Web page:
Wikipedia has become the default initial source of research for many students, teachers and the general public who want answers. It's important and becoming more important daily. Editing Wikipedia is a passion for the Guerrilla Skepticism on Wikipedia team. We strive to make sure things are truthful and accurate. It's a love to educate with facts.
I recently spoke at the Center for Inquiry's student leadership conference. I must say I was most impressed with CFI's commitment to training future leaders in the secular and skeptic movements. The quality of these new leaders was impressive. A participant at the conference even joined the GSoW team on the spot!
During the Q&A portion of the program, I was asked if we ever worked on the history of secularism. My answer was a resounding “YES!" We have, and continue to work on historical pages. Our editors are very diverse and I never tell our editors what they can or can't work on; this keeps us well rounded.
I'd like to showcase three pages we have worked on which have been improved tremendously that concern our history. Make sure you look at the Before and After links to see the over-all changes.
The first one is the Ruth Hurmence Green page. She wrote the 1979 book “The Born Again Skeptic's Guide to the Bible,” as well as several popular essays. She is also best known for the phrase “There was a time when religion ruled the world. It is known as the Dark Ages.”
Our editor Frederick Green (no relation) rescued it from the nasty stub page that it was. It had no citations and no photo. I'm surprised it hadn't been deleted as it was quite an embarrassment. He restructured the basic biographical information into the much more conventional format and added a photograph, citations, and subsections. Fred did a beautiful job with this page. I'm very proud to have him on our team.
Ruth Hurmence Green's Wikipedia page: Before | After
The second article I came across accidentally when working with Tom Flynn on a completely different issue. He mentioned to me how sad it was that the Robert Ingersoll Birthplace Museum Wikipedia page was in rotten shape. I don't think he actually thought I would take on the project, but I fell for it after looking at its poor Eeyore-like existence.
Editing this page was a work of love for me. I learned a lot about Robert Ingersoll and the history of upstate New York. This wasn't exactly difficult to rewrite, as Tom already had all the citations and photos sitting in his computer. This page as I said, gets little attention, under 200 views each month. I have a few more things I want to do with this page, but I'm saving it for a training exercise for a new editor (who might just be you).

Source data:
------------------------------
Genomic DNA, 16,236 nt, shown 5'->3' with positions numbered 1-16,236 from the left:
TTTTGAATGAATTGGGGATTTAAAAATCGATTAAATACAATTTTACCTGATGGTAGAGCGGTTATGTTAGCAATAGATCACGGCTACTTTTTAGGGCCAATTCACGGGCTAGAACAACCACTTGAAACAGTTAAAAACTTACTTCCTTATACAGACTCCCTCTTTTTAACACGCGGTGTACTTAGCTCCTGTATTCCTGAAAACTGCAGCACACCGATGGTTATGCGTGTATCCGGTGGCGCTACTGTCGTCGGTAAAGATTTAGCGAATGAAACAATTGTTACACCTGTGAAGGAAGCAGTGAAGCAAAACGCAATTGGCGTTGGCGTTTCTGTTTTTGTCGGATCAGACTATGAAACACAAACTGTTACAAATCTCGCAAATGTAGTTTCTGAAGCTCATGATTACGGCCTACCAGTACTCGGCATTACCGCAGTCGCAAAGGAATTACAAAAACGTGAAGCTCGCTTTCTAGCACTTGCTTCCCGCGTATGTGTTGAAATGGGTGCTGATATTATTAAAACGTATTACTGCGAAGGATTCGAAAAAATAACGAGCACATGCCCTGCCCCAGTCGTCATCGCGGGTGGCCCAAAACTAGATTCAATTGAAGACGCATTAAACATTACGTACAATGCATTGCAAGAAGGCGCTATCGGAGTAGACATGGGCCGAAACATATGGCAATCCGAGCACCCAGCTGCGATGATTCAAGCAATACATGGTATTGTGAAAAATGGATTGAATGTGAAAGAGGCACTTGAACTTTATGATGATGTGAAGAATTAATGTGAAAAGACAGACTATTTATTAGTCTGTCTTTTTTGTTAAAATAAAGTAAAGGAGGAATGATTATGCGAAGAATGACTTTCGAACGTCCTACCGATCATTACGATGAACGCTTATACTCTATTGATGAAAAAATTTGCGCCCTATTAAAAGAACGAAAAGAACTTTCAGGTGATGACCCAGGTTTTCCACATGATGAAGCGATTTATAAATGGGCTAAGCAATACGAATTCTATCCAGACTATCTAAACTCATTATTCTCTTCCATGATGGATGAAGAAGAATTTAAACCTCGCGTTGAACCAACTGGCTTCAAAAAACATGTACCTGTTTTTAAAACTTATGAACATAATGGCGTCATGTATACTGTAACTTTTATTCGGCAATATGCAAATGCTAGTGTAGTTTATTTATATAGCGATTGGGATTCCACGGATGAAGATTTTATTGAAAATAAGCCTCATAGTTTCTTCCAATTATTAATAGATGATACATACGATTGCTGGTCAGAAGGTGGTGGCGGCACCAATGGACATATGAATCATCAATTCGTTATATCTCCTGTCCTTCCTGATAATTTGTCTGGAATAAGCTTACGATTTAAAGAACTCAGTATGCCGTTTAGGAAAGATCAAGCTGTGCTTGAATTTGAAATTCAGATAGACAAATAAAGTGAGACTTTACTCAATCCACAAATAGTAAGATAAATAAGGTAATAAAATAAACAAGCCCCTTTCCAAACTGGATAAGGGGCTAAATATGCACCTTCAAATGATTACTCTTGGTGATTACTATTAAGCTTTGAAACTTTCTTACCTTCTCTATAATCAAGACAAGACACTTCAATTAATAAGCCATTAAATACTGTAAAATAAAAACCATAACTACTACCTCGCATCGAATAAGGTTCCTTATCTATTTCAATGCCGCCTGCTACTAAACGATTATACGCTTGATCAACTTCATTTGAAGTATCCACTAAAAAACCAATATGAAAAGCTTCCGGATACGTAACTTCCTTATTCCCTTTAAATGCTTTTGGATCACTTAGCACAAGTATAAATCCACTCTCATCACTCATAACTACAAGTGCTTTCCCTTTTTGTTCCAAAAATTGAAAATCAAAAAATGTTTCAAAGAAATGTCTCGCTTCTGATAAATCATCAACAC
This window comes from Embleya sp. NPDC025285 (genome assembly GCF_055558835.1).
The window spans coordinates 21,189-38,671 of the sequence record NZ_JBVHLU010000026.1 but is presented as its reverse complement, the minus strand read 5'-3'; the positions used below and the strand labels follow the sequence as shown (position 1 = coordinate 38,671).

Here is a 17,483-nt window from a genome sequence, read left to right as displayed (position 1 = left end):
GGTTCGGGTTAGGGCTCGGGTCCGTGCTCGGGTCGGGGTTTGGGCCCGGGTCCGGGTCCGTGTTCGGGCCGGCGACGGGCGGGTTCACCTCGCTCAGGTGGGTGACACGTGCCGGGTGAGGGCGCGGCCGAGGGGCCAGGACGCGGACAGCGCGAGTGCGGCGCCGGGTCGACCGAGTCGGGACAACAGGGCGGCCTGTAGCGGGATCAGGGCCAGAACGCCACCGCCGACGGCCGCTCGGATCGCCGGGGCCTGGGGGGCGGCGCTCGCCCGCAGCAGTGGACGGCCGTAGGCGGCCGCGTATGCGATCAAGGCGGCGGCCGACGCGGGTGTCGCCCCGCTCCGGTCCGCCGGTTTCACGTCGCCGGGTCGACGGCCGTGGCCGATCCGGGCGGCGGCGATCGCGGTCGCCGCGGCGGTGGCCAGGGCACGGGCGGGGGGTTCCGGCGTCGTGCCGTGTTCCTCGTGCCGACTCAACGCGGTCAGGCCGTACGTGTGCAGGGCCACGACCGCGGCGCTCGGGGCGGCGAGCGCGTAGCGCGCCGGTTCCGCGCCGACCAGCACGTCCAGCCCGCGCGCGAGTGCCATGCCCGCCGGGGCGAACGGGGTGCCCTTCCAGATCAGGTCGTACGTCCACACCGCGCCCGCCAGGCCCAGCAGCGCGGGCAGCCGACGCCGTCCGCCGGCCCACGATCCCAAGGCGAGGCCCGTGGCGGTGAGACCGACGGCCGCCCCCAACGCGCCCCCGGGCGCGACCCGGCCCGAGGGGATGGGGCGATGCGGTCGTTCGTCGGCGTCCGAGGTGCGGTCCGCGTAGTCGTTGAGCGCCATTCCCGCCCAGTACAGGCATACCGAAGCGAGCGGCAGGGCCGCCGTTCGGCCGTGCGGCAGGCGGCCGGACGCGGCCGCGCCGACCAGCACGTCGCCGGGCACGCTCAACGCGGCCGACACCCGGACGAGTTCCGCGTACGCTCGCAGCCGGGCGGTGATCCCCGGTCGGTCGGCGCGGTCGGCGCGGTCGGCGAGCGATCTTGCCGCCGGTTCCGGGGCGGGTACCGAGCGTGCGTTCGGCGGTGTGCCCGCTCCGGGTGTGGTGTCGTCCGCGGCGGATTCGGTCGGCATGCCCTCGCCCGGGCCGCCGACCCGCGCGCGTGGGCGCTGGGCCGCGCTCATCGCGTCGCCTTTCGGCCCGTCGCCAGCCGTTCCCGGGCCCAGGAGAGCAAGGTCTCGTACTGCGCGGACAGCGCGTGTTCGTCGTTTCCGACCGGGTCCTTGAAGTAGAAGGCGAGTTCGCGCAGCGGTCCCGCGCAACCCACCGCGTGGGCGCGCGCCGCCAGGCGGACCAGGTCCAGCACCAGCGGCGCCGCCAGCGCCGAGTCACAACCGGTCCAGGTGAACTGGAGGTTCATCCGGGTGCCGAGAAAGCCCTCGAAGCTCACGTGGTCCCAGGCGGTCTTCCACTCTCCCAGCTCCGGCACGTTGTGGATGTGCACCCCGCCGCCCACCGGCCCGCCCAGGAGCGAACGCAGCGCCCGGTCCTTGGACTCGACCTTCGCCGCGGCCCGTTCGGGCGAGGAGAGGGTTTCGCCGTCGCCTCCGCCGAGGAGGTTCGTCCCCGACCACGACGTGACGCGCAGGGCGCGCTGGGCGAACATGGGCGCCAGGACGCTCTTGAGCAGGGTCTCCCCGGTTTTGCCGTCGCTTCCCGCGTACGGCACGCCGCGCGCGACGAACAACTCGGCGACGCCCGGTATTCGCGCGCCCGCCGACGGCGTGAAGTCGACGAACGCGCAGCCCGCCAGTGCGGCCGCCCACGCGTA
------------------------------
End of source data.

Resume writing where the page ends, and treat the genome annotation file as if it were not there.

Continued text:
The Robert Ingersoll Birthplace Museum's Wikipedia page: Before | After
My last example is courtesy of Lei Pinter. Lei is another all-star on the GSoW project. In fact, she was the first person to join, which officially made us into a team. Lei decided that she wanted to take on the Vashti McCollum Wikipedia page rewrite. There was a lot of content on the page before Lei became involved. But the writing was badly done—it was disjointed and incoherent. The whole page needed updating and sprucing up. Lei did a lot of research on this rewrite but could not secure a photo. Tom Flynn even contacted a descendent of McCollum's, sadly we are still looking, possibly someone reading this can help us out.
Vashti McCollum's Wikipedia page: Before | After
In closing, I'd like to tell you about a woman who came up and introduced herself to me at that CFI conference I mentioned earlier. Apparently, she had been following the GSoW project. Her name is Lauren Becker, and she is the director of marketing and promotions for CFI. She said that when she saw the rewrite I did on the Ingersoll Birthplace Museum she almost cried. It meant a lot to her that we were not forgetting our history. Lauren presented me with the book “Women Without Superstition,” which is the collected writings of Women Freethinkers from the last 200 years, edited by Annie Laurie Gaylor. Lauren, rewriting Wikipedia is mostly a thankless job, I'm glad I talked to you that day as it made me remember how important this project is. Thank you!
As you can imagine, this is just a very small part of what needs to be done. We badly need your help, if you would like to become involved in the Guerrilla Skepticism on Wikipedia project, visit our blog and write to us at GSoWteam@gmail.com. We train and mentor. One more thing: the one action you can do each day to keep pseudoscience at bay is to follow Skeptic Action on Twitter, Facebook and/or Google+.